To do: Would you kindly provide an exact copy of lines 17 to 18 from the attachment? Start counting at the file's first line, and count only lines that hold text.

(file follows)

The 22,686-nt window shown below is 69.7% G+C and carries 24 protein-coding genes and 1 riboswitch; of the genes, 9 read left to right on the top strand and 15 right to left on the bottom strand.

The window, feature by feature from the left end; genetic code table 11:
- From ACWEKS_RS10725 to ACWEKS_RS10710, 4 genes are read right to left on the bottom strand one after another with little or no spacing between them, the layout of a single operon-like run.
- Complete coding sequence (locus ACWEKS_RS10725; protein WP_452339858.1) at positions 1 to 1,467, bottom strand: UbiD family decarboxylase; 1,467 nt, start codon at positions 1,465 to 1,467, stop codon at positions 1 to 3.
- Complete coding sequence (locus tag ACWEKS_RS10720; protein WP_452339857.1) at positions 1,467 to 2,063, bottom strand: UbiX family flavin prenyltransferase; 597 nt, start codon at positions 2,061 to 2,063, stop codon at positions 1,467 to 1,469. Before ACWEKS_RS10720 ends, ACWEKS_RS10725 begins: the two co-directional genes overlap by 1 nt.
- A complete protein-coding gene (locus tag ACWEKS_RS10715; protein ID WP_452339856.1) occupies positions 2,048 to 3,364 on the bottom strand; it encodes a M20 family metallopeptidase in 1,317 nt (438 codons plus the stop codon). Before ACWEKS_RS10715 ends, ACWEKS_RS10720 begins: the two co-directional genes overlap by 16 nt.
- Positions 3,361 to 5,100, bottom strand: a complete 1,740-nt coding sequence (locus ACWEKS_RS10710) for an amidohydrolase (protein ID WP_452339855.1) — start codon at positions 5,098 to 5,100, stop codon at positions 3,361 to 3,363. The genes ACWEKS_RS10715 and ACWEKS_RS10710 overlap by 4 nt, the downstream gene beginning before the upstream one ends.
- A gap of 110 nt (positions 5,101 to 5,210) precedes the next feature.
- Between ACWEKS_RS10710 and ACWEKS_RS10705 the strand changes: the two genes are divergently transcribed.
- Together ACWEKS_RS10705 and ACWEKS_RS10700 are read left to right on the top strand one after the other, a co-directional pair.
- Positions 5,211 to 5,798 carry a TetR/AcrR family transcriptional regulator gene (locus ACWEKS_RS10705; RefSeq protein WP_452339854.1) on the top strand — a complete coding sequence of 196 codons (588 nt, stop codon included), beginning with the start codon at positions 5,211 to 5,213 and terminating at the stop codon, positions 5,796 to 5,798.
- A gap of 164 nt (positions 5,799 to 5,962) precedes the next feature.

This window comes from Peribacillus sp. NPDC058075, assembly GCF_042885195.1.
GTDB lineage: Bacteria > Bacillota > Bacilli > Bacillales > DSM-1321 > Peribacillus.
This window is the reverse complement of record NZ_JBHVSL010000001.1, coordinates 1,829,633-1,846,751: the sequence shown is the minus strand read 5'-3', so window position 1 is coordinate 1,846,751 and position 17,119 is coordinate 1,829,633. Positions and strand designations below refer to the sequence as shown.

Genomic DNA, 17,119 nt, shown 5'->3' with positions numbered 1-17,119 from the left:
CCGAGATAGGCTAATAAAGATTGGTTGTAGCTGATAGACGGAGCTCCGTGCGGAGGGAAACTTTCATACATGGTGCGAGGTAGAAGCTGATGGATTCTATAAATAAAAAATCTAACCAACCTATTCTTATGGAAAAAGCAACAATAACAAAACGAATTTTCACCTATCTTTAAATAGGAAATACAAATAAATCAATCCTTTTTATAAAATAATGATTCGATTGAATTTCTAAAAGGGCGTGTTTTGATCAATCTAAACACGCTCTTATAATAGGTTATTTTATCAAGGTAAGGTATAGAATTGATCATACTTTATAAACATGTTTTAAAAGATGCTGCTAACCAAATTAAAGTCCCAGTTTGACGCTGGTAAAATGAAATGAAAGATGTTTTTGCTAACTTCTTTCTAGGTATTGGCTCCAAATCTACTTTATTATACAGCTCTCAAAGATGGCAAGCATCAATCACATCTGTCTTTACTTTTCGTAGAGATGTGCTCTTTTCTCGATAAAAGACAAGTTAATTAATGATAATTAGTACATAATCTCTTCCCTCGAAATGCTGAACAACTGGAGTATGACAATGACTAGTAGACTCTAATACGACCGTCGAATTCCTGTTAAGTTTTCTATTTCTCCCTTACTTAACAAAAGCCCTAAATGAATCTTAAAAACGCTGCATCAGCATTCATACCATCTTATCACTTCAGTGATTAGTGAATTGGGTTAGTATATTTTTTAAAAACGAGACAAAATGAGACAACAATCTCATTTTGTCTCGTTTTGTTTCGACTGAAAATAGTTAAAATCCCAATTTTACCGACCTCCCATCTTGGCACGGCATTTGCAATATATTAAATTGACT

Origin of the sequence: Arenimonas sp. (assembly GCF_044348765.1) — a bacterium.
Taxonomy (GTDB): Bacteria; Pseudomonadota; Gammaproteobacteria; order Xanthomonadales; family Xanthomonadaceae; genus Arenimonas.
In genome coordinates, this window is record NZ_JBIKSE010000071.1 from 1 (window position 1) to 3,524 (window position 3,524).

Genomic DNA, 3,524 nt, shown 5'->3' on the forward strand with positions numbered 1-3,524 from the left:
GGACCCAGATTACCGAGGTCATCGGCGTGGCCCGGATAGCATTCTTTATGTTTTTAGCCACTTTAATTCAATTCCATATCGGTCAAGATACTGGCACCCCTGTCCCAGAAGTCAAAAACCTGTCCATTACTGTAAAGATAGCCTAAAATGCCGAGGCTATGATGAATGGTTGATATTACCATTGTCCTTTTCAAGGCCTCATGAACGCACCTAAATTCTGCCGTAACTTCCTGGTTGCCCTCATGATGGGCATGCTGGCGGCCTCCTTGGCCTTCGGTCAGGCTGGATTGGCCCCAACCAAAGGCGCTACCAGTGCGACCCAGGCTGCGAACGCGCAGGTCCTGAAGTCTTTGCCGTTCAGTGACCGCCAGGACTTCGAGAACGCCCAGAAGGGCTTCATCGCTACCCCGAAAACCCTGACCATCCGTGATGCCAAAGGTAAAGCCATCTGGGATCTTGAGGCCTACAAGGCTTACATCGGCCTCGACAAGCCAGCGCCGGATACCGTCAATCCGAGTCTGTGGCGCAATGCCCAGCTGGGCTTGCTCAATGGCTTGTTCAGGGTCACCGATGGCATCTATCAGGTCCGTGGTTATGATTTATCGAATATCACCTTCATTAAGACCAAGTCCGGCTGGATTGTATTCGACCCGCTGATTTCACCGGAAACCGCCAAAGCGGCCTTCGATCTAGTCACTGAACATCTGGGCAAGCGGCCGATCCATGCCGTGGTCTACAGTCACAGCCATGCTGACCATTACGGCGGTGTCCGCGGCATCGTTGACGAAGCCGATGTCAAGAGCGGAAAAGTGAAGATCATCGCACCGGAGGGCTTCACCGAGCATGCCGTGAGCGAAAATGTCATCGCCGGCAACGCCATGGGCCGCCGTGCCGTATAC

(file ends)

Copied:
CCGAGATAGGCTAATAAAGATTGGTTGTAGCTGATAGACGGAGCTCCGTGCGGAGGGAAACTTTCATACATGGTGCGAGGTAGAAGCTGATGGATTCTATAAATAAAAAATCTAACCAACCTATTCTTATGGAAAAAGCAACAATAACAAAACGAATTTTCACCTATCTTTAAATAGGAAATACAAATAAATCAATCCTTTTTATAAAATAATGATTCGATTGAATTTCTAAAAGGGCGTGTTTTGATCAATCTAAACACGCTCTTATAATAGGTTATTTTATCAAGGTAAGGTATAGAATTGATCATACTTTATAAACATGTTTTAAAAGATGCTGCTAACCAAATTAAAGTCCCAGTTTGACGCTGGTAAAATGAAATGAAAGATGTTTTTGCTAACTTCTTTCTAGGTATTGGCTCCAAATCTACTTTATTATACAGCTCTCAAAGATGGCAAGCATCAATCACATCTGTCTTTACTTTTCGTAGAGATGTGCTCTTTTCTCGATAAAAGACAAGTTAATTAATGATAATTAGTACATAATCTCTTCCCTCGAAATGCTGAACAACTGGAGTATGACAATGACTAGTAGACTCTAATACGACCGTCGAATTCCTGTTAAGTTTTCTATTTCTCCCTTACTTAACAAAAGCCCTAAATGAATCTTAAAAACGCTGCATCAGCATTCATACCATCTTATCACTTCAGTGATTAGTGAATTGGGTTAGTATATTTTTTAAAAACGAGACAAAATGAGACAACAATCTCATTTTGTCTCGTTTTGTTTCGACTGAAAATAGTTAAAATCCCAATTTTACCGACCTCCCATCTTGGCACGGCATTTGCAATATATTAAATTGACT

Origin of the sequence: Arenimonas sp. (assembly GCF_044348765.1) — a bacterium.